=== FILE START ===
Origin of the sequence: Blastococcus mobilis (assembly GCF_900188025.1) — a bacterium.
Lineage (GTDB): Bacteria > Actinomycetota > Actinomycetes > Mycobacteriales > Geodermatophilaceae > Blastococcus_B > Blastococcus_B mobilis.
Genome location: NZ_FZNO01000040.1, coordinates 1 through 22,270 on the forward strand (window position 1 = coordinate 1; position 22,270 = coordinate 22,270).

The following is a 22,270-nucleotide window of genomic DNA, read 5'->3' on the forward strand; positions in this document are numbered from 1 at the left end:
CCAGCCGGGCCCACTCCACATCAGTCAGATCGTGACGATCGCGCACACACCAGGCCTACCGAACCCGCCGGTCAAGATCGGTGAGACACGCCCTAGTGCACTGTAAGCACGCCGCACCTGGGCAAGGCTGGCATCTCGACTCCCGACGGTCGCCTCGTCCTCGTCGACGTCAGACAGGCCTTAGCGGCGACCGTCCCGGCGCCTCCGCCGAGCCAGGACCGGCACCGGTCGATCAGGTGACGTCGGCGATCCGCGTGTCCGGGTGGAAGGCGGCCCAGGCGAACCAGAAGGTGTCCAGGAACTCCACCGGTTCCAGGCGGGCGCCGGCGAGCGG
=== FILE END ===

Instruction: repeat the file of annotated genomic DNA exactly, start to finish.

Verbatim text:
Origin of the sequence: Blastococcus mobilis (assembly GCF_900188025.1) — a bacterium.
Lineage (GTDB): Bacteria > Actinomycetota > Actinomycetes > Mycobacteriales > Geodermatophilaceae > Blastococcus_B > Blastococcus_B mobilis.
Genome location: NZ_FZNO01000040.1, coordinates 1 through 22,270 on the forward strand (window position 1 = coordinate 1; position 22,270 = coordinate 22,270).

The following is a 22,270-nucleotide window of genomic DNA, read 5'->3' on the forward strand; positions in this document are numbered from 1 at the left end:
CCAGCCGGGCCCACTCCACATCAGTCAGATCGTGACGATCGCGCACACACCAGGCCTACCGAACCCGCCGGTCAAGATCGGTGAGACACGCCCTAGTGCACTGTAAGCACGCCGCACCTGGGCAAGGCTGGCATCTCGACTCCCGACGGTCGCCTCGTCCTCGTCGACGTCAGACAGGCCTTAGCGGCGACCGTCCCGGCGCCTCCGCCGAGCCAGGACCGGCACCGGTCGATCAGGTGACGTCGGCGATCCGCGTGTCCGGGTGGAAGGCGGCCCAGGCGAACCAGAAGGTGTCCAGGAACTCCACCGGTTCCAGGCGGGCGCCGGCGAGCGG